DECATUR — Good times and good beer were on tap for Stephen Lewis and his friends.
The group of five traveled from Springfield to Decatur on Saturday to enjoy the suds that came along with the Decatur Craft Beer Festival, which saw hundreds from across the area sample more than 120 beers and ciders from vendors across the country.
“There’s a lot of great beer out here today, and a lot of things that I’ve been wanting to try,” Lewis said. “I love events like this.”
The festival came about as a partnership between MRI (formerly Macon Resources Inc.) and the Decatur Area Arts Council, which partnered with Decatur Brew Works to produce the event. Friday night involved a VIP experience, but Saturday was the main course as a bevy of drinkers and brewers mingled under the large canopy outside the Arts Council in downtown Decatur.
Along with beers, food trucks set up shop to offer attendees burgers, tenderloins, chicken, among many offerings. The festival also had a silent auction and live music
There was no official number of tickets sold as of Saturday afternoon, but MRI Executive Director Amy Bliefnick said they were expecting to at least match last year’s attendance of just over 700.
“It’s just a fun event, and people are always looking for something fun and new to do,” she said. “It’s an opportunity for people to come out and have fun while raising some funds for two great not-for-profits.”
All proceeds from the festival go to MRI and the Arts Council.
Along with beer offerings from across the country and state, the festival also featured 12 breweries from the central Illinois area, from Champaign-Urbana’s Triptych Brewing and Blind Pig Co., to Monticello’s Monarch Brewing Company and Decatur’s own Decatur Brew Works.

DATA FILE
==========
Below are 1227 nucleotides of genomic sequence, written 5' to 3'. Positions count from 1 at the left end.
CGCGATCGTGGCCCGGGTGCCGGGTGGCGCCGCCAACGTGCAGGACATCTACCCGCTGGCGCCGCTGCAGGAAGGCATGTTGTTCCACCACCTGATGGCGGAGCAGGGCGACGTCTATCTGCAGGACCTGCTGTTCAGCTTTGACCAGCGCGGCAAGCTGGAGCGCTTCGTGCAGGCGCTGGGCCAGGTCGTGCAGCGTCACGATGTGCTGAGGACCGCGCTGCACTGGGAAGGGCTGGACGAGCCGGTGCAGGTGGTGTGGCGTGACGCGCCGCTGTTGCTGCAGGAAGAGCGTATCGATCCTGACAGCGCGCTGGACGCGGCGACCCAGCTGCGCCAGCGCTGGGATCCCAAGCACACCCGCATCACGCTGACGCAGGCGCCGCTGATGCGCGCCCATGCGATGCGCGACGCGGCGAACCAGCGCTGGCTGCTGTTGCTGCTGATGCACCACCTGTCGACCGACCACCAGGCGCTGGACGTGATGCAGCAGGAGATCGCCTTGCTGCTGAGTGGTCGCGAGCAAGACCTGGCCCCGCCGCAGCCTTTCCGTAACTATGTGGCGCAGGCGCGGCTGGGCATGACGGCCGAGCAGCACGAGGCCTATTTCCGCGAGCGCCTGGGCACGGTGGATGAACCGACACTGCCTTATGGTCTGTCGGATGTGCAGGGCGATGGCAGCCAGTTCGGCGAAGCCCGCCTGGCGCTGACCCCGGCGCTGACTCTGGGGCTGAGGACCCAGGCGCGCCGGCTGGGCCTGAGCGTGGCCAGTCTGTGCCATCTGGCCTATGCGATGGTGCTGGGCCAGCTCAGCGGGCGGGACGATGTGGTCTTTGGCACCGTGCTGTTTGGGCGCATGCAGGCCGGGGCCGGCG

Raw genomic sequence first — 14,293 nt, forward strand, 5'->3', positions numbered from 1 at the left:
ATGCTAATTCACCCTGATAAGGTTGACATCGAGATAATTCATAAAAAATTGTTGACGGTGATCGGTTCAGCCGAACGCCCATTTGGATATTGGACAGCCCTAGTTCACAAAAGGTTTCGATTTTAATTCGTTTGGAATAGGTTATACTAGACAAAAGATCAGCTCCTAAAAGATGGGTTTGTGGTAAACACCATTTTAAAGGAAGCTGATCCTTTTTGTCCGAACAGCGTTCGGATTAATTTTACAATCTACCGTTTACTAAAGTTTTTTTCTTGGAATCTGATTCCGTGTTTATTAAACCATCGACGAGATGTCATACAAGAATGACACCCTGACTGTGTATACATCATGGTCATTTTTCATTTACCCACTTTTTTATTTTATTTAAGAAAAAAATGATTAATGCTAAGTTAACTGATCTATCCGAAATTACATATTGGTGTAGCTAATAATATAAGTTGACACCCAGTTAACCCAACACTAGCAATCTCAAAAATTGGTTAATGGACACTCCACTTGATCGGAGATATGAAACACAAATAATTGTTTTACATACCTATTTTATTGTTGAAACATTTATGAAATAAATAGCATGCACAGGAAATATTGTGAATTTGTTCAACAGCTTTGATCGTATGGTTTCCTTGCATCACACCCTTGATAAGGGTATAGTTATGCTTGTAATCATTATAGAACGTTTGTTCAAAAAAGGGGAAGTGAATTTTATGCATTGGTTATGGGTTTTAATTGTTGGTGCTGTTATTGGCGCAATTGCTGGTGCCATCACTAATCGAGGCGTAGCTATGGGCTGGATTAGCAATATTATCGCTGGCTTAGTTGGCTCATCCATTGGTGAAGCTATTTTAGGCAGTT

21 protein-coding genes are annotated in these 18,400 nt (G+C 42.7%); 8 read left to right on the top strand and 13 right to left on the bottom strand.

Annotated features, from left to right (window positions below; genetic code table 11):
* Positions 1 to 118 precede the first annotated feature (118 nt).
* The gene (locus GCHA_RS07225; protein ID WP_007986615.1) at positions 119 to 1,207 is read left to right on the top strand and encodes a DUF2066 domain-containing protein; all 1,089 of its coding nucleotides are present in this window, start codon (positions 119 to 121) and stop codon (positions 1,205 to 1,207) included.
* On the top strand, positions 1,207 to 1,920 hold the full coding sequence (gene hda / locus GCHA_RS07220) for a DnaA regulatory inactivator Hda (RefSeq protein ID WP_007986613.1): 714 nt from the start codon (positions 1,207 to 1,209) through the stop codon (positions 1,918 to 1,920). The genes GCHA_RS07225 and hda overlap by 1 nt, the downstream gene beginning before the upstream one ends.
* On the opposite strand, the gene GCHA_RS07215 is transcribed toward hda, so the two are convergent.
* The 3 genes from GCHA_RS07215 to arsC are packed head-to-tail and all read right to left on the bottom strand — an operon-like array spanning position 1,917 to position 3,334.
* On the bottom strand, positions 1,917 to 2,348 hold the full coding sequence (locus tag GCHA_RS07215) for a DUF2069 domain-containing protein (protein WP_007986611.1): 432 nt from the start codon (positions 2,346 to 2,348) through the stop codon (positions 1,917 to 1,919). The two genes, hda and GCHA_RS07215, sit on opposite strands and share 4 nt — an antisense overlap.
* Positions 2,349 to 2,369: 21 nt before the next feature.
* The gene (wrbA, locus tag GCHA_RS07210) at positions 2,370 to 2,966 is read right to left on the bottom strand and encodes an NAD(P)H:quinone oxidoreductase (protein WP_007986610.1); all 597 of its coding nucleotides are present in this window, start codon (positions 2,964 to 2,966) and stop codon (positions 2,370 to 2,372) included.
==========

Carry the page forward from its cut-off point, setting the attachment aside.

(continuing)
For many of them, appearing at the festival was a chance to gain some additional exposure for their business.
“We’re trying to market in central Illinois, and this helps us get that awareness out there,” said Bussy Roate, one of the owners of Spirited Republic in Lincoln.
The business is set to soon expand with its own brewing operation, called Limerick Brewing Company, and Roate said he was thankful the festival allowed him to tell more people about what beers they can expect when Limerick starts to sell their own beer in the next “4 to 6 weeks.”
Other newcomers to the local brewing scene saw the festival as a chance to let people know what they’re missing out on.
Melissa Whitt was keeping busy as she worked the taps for Monarch Brewing Company, which opened this spring at a renovated church in Monticello. Since they have been open for less than six months, Whitt said she was happy to see the crowd show up to try their beers.
“We’re letting people get to know us,” said Whitt, whose husband, Rob, is one of the owners of the brewery. “It’s a chance to get people to try our stuff.”
The good times carried on throughout the afternoon, as people got their samples and made small talk with the various venders there, while others sat down and laughed over some tasty brews.
It’s the sort of camaraderie that brings a smile to Dreux Lewandowski, co-owner of Decatur Brew Works.
“The nice thing about beer is that it’s bringing a lot of new people to Decatur,” he said. “Our hope is the more people visit Decatur, the more they help the local businesses as well as ours.”